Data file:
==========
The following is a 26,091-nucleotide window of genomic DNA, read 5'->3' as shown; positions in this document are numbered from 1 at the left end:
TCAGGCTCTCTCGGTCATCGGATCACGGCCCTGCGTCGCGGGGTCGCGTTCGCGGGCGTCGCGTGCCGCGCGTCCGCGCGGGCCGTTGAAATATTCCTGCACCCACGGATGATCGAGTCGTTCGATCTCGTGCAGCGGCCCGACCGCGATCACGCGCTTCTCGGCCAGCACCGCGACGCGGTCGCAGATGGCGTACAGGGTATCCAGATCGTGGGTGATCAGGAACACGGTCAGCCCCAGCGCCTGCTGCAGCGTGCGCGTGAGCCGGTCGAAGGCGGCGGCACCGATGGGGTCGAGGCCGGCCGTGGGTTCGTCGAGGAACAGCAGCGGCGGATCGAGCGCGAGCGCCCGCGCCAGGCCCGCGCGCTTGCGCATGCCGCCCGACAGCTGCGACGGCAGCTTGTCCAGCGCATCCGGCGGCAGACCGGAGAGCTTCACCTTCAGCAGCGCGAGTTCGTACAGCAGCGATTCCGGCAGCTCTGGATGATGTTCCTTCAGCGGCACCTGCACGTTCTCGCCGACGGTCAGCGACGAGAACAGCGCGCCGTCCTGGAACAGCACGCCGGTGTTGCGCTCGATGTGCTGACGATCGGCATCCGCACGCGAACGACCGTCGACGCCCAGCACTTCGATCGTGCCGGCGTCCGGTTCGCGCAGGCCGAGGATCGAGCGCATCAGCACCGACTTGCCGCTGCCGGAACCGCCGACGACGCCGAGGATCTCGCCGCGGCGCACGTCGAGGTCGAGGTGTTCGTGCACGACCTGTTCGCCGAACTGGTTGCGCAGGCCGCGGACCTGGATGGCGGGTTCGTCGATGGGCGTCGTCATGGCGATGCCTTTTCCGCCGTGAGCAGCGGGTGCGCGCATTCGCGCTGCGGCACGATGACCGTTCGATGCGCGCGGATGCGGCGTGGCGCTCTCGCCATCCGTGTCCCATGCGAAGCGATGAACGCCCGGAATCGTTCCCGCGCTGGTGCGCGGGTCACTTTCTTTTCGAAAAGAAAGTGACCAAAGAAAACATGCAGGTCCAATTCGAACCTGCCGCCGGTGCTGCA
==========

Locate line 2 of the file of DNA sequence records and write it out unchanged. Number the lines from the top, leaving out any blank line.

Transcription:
TCAGGCTCTCTCGGTCATCGGATCACGGCCCTGCGTCGCGGGGTCGCGTTCGCGGGCGTCGCGTGCCGCGCGTCCGCGCGGGCCGTTGAAATATTCCTGCACCCACGGATGATCGAGTCGTTCGATCTCGTGCAGCGGCCCGACCGCGATCACGCGCTTCTCGGCCAGCACCGCGACGCGGTCGCAGATGGCGTACAGGGTATCCAGATCGTGGGTGATCAGGAACACGGTCAGCCCCAGCGCCTGCTGCAGCGTGCGCGTGAGCCGGTCGAAGGCGGCGGCACCGATGGGGTCGAGGCCGGCCGTGGGTTCGTCGAGGAACAGCAGCGGCGGATCGAGCGCGAGCGCCCGCGCCAGGCCCGCGCGCTTGCGCATGCCGCCCGACAGCTGCGACGGCAGCTTGTCCAGCGCATCCGGCGGCAGACCGGAGAGCTTCACCTTCAGCAGCGCGAGTTCGTACAGCAGCGATTCCGGCAGCTCTGGATGATGTTCCTTCAGCGGCACCTGCACGTTCTCGCCGACGGTCAGCGACGAGAACAGCGCGCCGTCCTGGAACAGCACGCCGGTGTTGCGCTCGATGTGCTGACGATCGGCATCCGCACGCGAACGACCGTCGACGCCCAGCACTTCGATCGTGCCGGCGTCCGGTTCGCGCAGGCCGAGGATCGAGCGCATCAGCACCGACTTGCCGCTGCCGGAACCGCCGACGACGCCGAGGATCTCGCCGCGGCGCACGTCGAGGTCGAGGTGTTCGTGCACGACCTGTTCGCCGAACTGGTTGCGCAGGCCGCGGACCTGGATGGCGGGTTCGTCGATGGGCGTCGTCATGGCGATGCCTTTTCCGCCGTGAGCAGCGGGTGCGCGCATTCGCGCTGCGGCACGATGACCGTTCGATGCGCGCGGATGCGGCGTGGCGCTCTCGCCATCCGTGTCCCATGCGAAGCGATGAACGCCCGGAATCGTTCCCGCGCTGGTGCGCGGGTCACTTTCTTTTCGAAAAGAAAGTGACCAAAGAAAACATGCAGGTCCAATTCGAACCTGCCGCCGGTGCTGCA